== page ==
Written By ESR News Blog Editor Thomas Ahearn
A New Jersey man granted an expungement of his criminal record in May 2019 is still waiting for that record to be cleared due to delays caused by the Coronavirus (COVID-19) pandemic. “His slate should have been wiped clean by now, but it’s July 2020 and anyone running a background check will find his criminal record intact, which is exactly what happened when he tried to rent an apartment and was denied,” according to a report from NJ.com.
“The process to clear someone’s name can take about five months to complete, and while experts say (his) case is an outlier – a 14-month wait is far from the norm – New Jersey’s archaic expungement system has suffered from multiple backlogs. With the coronavirus pandemic closing state and county offices, forcing furloughs, and hobbling government operations on various fronts, it’s now taking even longer,” NJ.com reported.
A spokesman for the New Jersey State Police (NJSP) said in a statement for the NJ.com report: “Prior to the COVID-19 pandemic, the expungement process took approximately 22 weeks. Due to the pandemic, the process has taken longer as a result of the NJSP implementing modified personnel schedules. We anticipate additional delays to the 22-week timeline in processing requests once the courts resume processing expungement.”
Court officials told NJ.com that the case is “still waiting to be processed and that it should be cleared soon.” Part of the problem is that more people are seeking expungement. The NJSP completed more than 14,000 of them in 2019 and that number will increase. The complete article is at www.nj.com/gloucester-county/2020/07/hes-waited-14-months-for-courts-to-clear-his-name-but-coronavirus-made-expungement-backlog-worse.html.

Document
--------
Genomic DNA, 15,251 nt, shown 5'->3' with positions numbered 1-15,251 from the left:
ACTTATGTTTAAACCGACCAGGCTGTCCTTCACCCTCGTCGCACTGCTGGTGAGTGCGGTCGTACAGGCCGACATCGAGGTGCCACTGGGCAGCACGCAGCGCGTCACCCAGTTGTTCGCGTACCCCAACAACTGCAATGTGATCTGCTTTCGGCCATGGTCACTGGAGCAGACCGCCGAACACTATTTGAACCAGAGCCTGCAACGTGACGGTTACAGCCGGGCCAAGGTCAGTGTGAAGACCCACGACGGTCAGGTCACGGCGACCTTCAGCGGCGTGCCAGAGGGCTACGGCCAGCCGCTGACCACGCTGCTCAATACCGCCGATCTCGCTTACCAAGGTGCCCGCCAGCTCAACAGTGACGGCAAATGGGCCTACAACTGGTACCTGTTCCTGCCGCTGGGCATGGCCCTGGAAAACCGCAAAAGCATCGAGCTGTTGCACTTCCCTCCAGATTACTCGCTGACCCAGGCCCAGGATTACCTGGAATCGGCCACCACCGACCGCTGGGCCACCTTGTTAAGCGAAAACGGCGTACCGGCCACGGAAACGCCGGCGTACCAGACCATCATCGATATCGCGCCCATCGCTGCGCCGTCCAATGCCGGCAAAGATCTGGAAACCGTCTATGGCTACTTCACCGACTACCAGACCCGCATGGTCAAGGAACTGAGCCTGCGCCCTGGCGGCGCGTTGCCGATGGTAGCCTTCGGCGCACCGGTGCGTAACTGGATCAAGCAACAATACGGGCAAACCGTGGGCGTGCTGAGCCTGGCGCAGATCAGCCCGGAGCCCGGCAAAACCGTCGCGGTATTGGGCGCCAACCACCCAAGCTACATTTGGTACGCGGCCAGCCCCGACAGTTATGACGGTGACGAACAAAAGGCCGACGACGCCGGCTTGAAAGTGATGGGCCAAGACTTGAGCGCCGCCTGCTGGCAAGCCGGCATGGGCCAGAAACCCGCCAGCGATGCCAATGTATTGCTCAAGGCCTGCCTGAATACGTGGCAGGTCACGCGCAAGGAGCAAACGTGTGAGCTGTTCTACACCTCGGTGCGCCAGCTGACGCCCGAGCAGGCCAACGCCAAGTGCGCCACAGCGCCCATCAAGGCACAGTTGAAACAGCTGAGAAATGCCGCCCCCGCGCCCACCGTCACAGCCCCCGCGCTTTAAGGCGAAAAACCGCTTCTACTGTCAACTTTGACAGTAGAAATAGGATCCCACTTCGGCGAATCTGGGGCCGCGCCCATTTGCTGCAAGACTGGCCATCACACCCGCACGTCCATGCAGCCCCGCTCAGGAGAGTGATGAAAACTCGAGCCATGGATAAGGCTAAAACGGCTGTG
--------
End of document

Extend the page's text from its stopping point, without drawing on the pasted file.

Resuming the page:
In December 2017, New Jersey Governor Chris Christie signed legislation – Senate Bills 3306, 3307, and 3308 – to modernize the state’s expungement system and help minor criminal offenders. “Expungement has to be an option that’s available to those who have earned it and who deserve it, and this legislation will allow people to get that,” Governor Christie said during the public bill signing. The legislation took effect on October 1, 2018.
Coronavirus (COVID-19) is a potentially deadly respiratory illness that spreads from person to person. As of July 27, 2020, there are more than 16.2 million total global cases of Coronavirus and more than 648,000 total global deaths, while the United States leads the world with more than 4.2 million total cases of Coronavirus and more than 146,000 total deaths, according to research from Johns Hopkins University.
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